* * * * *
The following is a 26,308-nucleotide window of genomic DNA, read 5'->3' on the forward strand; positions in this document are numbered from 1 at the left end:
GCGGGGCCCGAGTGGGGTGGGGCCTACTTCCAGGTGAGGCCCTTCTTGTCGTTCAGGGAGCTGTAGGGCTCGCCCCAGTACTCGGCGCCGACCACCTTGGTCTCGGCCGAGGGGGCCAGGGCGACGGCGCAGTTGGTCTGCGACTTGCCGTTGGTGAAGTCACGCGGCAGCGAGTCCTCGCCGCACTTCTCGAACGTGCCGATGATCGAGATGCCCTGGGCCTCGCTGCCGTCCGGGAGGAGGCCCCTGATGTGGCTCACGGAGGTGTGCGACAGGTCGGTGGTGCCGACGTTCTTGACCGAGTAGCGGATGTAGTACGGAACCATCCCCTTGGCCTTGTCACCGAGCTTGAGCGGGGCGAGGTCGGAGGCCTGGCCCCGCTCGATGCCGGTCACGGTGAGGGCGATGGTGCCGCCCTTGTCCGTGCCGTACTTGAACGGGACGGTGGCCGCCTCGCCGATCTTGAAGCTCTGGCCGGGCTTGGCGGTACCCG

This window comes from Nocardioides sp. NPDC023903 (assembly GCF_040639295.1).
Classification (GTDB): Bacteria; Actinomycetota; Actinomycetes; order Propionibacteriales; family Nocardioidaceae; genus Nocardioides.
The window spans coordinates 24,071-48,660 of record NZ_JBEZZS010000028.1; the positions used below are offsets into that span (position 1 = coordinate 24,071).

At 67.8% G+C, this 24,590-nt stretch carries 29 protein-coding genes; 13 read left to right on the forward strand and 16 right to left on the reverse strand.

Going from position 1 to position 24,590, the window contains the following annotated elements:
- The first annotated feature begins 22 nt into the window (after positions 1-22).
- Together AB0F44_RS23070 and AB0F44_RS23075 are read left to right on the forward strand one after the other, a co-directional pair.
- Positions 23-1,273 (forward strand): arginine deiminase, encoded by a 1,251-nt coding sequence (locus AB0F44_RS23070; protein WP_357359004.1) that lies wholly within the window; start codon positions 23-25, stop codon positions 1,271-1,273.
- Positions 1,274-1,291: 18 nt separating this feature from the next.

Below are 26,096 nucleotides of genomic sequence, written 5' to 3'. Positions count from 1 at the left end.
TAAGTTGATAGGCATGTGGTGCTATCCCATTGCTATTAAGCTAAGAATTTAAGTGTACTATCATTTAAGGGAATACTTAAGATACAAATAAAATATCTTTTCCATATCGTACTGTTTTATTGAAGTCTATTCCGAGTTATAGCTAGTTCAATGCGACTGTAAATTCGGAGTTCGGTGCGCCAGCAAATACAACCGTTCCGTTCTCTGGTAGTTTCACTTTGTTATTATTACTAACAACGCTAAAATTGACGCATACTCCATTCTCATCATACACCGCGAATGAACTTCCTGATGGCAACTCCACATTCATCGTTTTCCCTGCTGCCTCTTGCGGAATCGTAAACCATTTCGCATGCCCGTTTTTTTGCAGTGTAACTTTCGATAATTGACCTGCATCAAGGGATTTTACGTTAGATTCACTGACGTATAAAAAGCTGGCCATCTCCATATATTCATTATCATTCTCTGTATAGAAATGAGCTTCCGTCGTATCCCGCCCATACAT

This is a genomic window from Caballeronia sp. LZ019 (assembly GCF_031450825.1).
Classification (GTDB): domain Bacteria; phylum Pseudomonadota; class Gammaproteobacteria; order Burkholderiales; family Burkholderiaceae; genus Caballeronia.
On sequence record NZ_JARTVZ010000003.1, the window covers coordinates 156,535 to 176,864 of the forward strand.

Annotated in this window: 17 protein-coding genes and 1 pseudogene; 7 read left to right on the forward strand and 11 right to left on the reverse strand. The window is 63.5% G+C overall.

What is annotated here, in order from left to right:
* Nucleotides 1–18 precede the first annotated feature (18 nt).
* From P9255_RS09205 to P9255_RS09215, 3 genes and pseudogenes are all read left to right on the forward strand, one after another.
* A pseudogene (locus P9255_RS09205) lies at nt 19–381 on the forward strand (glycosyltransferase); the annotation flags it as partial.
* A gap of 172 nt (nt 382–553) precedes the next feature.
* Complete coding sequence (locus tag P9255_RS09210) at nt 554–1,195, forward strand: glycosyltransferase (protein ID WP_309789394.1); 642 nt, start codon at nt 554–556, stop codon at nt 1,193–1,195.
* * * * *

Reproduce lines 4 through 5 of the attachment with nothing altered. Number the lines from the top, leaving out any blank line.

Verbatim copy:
Classification (GTDB): Bacteria; Actinomycetota; Actinomycetes; order Propionibacteriales; family Nocardioidaceae; genus Nocardioides.
The window spans coordinates 24,071-48,660 of record NZ_JBEZZS010000028.1; the positions used below are offsets into that span (position 1 = coordinate 24,071).